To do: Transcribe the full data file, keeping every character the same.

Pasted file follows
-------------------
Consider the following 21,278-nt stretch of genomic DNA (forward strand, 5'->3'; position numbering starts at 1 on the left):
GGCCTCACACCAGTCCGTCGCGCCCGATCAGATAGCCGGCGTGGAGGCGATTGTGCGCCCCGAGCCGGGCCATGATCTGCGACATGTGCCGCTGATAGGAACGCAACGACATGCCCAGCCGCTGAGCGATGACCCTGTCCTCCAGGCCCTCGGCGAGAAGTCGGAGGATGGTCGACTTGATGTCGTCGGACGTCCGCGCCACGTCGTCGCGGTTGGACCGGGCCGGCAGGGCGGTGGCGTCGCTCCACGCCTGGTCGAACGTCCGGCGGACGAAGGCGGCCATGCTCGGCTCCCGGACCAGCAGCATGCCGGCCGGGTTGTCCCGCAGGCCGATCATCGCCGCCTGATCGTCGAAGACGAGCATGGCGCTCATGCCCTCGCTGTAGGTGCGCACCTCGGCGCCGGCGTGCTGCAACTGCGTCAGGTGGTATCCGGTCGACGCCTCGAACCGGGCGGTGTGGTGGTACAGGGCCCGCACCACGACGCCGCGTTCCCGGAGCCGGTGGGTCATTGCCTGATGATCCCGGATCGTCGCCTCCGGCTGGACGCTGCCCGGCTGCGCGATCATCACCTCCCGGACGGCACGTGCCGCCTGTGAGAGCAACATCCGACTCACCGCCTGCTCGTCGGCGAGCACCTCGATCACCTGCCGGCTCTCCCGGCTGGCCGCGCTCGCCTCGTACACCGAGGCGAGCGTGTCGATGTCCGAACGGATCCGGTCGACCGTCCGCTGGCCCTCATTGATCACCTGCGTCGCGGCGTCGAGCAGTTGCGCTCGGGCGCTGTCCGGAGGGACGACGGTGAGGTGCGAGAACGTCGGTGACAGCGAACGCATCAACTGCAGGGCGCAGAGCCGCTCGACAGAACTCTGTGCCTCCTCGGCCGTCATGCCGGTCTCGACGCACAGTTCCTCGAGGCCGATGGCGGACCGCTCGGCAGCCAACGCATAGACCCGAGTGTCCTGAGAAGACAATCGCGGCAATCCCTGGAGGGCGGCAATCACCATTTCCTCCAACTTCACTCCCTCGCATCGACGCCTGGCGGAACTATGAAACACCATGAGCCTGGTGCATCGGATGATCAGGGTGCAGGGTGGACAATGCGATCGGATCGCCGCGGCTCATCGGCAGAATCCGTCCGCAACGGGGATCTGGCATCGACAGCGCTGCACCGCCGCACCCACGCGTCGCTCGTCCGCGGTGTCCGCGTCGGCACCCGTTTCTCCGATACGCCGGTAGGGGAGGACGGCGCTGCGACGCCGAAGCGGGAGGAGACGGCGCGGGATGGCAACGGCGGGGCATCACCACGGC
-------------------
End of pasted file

Consider the following 21,278-nt stretch of genomic DNA (forward strand, 5'->3'; position numbering starts at 1 on the left):
GGCCTCACACCAGTCCGTCGCGCCCGATCAGATAGCCGGCGTGGAGGCGATTGTGCGCCCCGAGCCGGGCCATGATCTGCGACATGTGCCGCTGATAGGAACGCAACGACATGCCCAGCCGCTGAGCGATGACCCTGTCCTCCAGGCCCTCGGCGAGAAGTCGGAGGATGGTCGACTTGATGTCGTCGGACGTCCGCGCCACGTCGTCGCGGTTGGACCGGGCCGGCAGGGCGGTGGCGTCGCTCCACGCCTGGTCGAACGTCCGGCGGACGAAGGCGGCCATGCTCGGCTCCCGGACCAGCAGCATGCCGGCCGGGTTGTCCCGCAGGCCGATCATCGCCGCCTGATCGTCGAAGACGAGCATGGCGCTCATGCCCTCGCTGTAGGTGCGCACCTCGGCGCCGGCGTGCTGCAACTGCGTCAGGTGGTATCCGGTCGACGCCTCGAACCGGGCGGTGTGGTGGTACAGGGCCCGCACCACGACGCCGCGTTCCCGGAGCCGGTGGGTCATTGCCTGATGATCCCGGATCGTCGCCTCCGGCTGGACGCTGCCCGGCTGCGCGATCATCACCTCCCGGACGGCACGTGCCGCCTGTGAGAGCAACATCCGACTCACCGCCTGCTCGTCGGCGAGCACCTCGATCACCTGCCGGCTCTCCCGGCTGGCCGCGCTCGCCTCGTACACCGAGGCGAGCGTGTCGATGTCCGAACGGATCCGGTCGACCGTCCGCTGGCCCTCATTGATCACCTGCGTCGCGGCGTCGAGCAGTTGCGCTCGGGCGCTGTCCGGAGGGACGACGGTGAGGTGCGAGAACGTCGGTGACAGCGAACGCATCAACTGCAGGGCGCAGAGCCGCTCGACAGAACTCTGTGCCTCCTCGGCCGTCATGCCGGTCTCGACGCACAGTTCCTCGAGGCCGATGGCGGACCGCTCGGCAGCCAACGCATAGACCCGAGTGTCCTGAGAAGACAATCGCGGCAATCCCTGGAGGGCGGCAATCACCATTTCCTCCAACTTCACTCCCTCGCATCGACGCCTGGCGGAACTATGAAACACCATGAGCCTGGTGCATCGGATGATCAGGGTGCAGGGTGGACAATGCGATCGGATCGCCGCGGCTCATCGGCAGAATCCGTCCGCAACGGGGATCTGGCATCGACAGCGCTGCACCGCCGCACCCACGCGTCGCTCGTCCGCGGTGTCCGCGTCGGCACCCGTTTCTCCGATACGCCGGTAGGGGAGGACGGCGCTGCGACGCCGAAGCGGGAGGAGACGGCGCGGGATGGCAACGGCGGGGCATCACCACGGC